George Rodrigue Stepping Down As Plain Dealer Editor-In-Chief
George Rodrigue will step down as editor-in-chief of the Plain Dealer next month. Rodrigue will transition to work at the paper’s sister company, Advance Local.
Rodrigue will step down March 1, according to his column on cleveland.com. He’ll be replaced by the paper’s current managing editor, Tim Warsinskey, who has worked at the Plain Dealer for 30 years.
“If there’s any consolation in my departure, it is that the newsroom is in excellent hands,” Rodrigue wrote.
During Rodrigue’s five-year tenure at the paper, the Plain Dealer embarked on new projects to bring coverage to the community, Rodrigue wrote, including a regional journalism collaborative. But it also saw the editing and layout work outsourced to a central location managed by Advance, bringing staffing cuts and layoffs.
“Over the past several years, our subscribers have seen a lot of change, driven largely by the industry’s economic circumstances. Changes to our price, our delivery system, design, and staff,” Rodrigue wrote. “Amidst all that, there was one consistent bright spot: The increasingly close collaboration between our newsroom and our community.”
While there has been tension between the Guild and management because of the outsourcing, Rodrigue helped the paper to grow under his leadership, said Ginger Christ, Vice Chair of the PD News Guild.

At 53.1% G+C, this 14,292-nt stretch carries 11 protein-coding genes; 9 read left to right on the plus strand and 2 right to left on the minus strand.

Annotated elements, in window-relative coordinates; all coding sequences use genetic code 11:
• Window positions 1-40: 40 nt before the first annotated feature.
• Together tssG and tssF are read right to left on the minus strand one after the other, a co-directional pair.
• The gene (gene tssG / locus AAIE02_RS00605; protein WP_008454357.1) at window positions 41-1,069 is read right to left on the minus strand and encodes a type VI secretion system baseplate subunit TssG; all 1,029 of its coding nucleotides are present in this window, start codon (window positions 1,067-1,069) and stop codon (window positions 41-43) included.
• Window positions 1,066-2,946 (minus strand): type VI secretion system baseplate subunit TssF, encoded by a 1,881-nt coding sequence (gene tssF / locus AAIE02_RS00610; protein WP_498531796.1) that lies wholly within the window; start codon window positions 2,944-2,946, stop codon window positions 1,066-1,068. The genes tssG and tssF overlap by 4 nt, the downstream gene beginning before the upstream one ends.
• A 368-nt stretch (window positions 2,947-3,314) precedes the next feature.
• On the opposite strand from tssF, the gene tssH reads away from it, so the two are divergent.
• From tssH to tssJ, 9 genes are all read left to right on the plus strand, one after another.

“He’s definitely helped our newsroom in terms of enterprise reporting. He moved us into solutions journalism, he’s expanded our cultural coverage,” Christ said. “We’ve definitely seen some strides there.”
But the change brings the paper into an unsteady space, she said.
“We’re seeing one person leave, another person move up and potentially not having that position filled, so we might have one fewer leader in our newsroom,” Christ said. “That worries us a bit.”
Guild members hope to maintain a good working relationship with Warsinskey, Christ said, particularly since he has been with the paper for decades. The Plain Dealer staff remains committed to covering the community, Christ said.
“We’ve gone through a lot here but all of us who remain are really committed to the community and to telling those stories,” she said. “We’re going to keep fighting for the community and for our ability to keep covering those stories.”
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